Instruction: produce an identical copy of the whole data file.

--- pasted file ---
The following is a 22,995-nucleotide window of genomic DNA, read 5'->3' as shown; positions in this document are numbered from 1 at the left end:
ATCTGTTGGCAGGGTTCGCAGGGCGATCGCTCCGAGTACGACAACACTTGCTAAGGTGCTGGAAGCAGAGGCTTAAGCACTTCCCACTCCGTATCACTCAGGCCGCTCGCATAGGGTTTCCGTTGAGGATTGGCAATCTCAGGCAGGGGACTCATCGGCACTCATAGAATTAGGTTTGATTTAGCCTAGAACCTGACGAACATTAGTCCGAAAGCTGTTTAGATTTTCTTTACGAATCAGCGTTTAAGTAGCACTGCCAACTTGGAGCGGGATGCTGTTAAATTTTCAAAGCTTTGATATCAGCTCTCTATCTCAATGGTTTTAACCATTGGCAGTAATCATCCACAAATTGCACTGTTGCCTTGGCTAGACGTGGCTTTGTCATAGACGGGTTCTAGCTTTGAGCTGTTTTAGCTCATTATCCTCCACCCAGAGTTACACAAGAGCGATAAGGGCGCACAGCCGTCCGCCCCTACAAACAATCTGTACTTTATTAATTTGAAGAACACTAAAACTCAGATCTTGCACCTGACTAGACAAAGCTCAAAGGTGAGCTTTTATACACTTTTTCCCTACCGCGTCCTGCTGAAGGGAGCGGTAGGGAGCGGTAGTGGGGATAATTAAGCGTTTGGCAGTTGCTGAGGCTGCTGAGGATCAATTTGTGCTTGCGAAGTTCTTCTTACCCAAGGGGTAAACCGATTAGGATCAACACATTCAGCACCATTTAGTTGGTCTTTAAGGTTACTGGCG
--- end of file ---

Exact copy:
The following is a 22,995-nucleotide window of genomic DNA, read 5'->3' as shown; positions in this document are numbered from 1 at the left end:
ATCTGTTGGCAGGGTTCGCAGGGCGATCGCTCCGAGTACGACAACACTTGCTAAGGTGCTGGAAGCAGAGGCTTAAGCACTTCCCACTCCGTATCACTCAGGCCGCTCGCATAGGGTTTCCGTTGAGGATTGGCAATCTCAGGCAGGGGACTCATCGGCACTCATAGAATTAGGTTTGATTTAGCCTAGAACCTGACGAACATTAGTCCGAAAGCTGTTTAGATTTTCTTTACGAATCAGCGTTTAAGTAGCACTGCCAACTTGGAGCGGGATGCTGTTAAATTTTCAAAGCTTTGATATCAGCTCTCTATCTCAATGGTTTTAACCATTGGCAGTAATCATCCACAAATTGCACTGTTGCCTTGGCTAGACGTGGCTTTGTCATAGACGGGTTCTAGCTTTGAGCTGTTTTAGCTCATTATCCTCCACCCAGAGTTACACAAGAGCGATAAGGGCGCACAGCCGTCCGCCCCTACAAACAATCTGTACTTTATTAATTTGAAGAACACTAAAACTCAGATCTTGCACCTGACTAGACAAAGCTCAAAGGTGAGCTTTTATACACTTTTTCCCTACCGCGTCCTGCTGAAGGGAGCGGTAGGGAGCGGTAGTGGGGATAATTAAGCGTTTGGCAGTTGCTGAGGCTGCTGAGGATCAATTTGTGCTTGCGAAGTTCTTCTTACCCAAGGGGTAAACCGATTAGGATCAACACATTCAGCACCATTTAGTTGGTCTTTAAGGTTACTGGCG